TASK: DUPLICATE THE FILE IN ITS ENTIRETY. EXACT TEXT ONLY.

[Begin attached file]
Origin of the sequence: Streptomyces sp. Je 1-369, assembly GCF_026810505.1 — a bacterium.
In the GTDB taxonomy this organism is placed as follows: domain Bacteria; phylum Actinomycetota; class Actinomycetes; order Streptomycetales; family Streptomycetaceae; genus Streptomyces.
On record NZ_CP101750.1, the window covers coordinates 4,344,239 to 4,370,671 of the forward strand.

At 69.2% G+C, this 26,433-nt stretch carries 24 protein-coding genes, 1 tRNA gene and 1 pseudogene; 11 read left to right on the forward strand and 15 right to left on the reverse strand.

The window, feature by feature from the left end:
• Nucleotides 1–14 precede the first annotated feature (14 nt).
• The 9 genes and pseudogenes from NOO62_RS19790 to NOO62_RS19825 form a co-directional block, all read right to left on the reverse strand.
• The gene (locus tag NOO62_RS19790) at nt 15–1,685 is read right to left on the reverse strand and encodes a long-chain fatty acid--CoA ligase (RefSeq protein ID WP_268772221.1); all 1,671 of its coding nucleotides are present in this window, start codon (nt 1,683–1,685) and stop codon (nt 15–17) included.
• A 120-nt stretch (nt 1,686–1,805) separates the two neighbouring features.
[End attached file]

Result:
Origin of the sequence: Streptomyces sp. Je 1-369, assembly GCF_026810505.1 — a bacterium.
In the GTDB taxonomy this organism is placed as follows: domain Bacteria; phylum Actinomycetota; class Actinomycetes; order Streptomycetales; family Streptomycetaceae; genus Streptomyces.
On record NZ_CP101750.1, the window covers coordinates 4,344,239 to 4,370,671 of the forward strand.

At 69.2% G+C, this 26,433-nt stretch carries 24 protein-coding genes, 1 tRNA gene and 1 pseudogene; 11 read left to right on the forward strand and 15 right to left on the reverse strand.

The window, feature by feature from the left end:
• Nucleotides 1–14 precede the first annotated feature (14 nt).
• The 9 genes and pseudogenes from NOO62_RS19790 to NOO62_RS19825 form a co-directional block, all read right to left on the reverse strand.
• The gene (locus tag NOO62_RS19790) at nt 15–1,685 is read right to left on the reverse strand and encodes a long-chain fatty acid--CoA ligase (RefSeq protein ID WP_268772221.1); all 1,671 of its coding nucleotides are present in this window, start codon (nt 1,683–1,685) and stop codon (nt 15–17) included.
• A 120-nt stretch (nt 1,686–1,805) separates the two neighbouring features.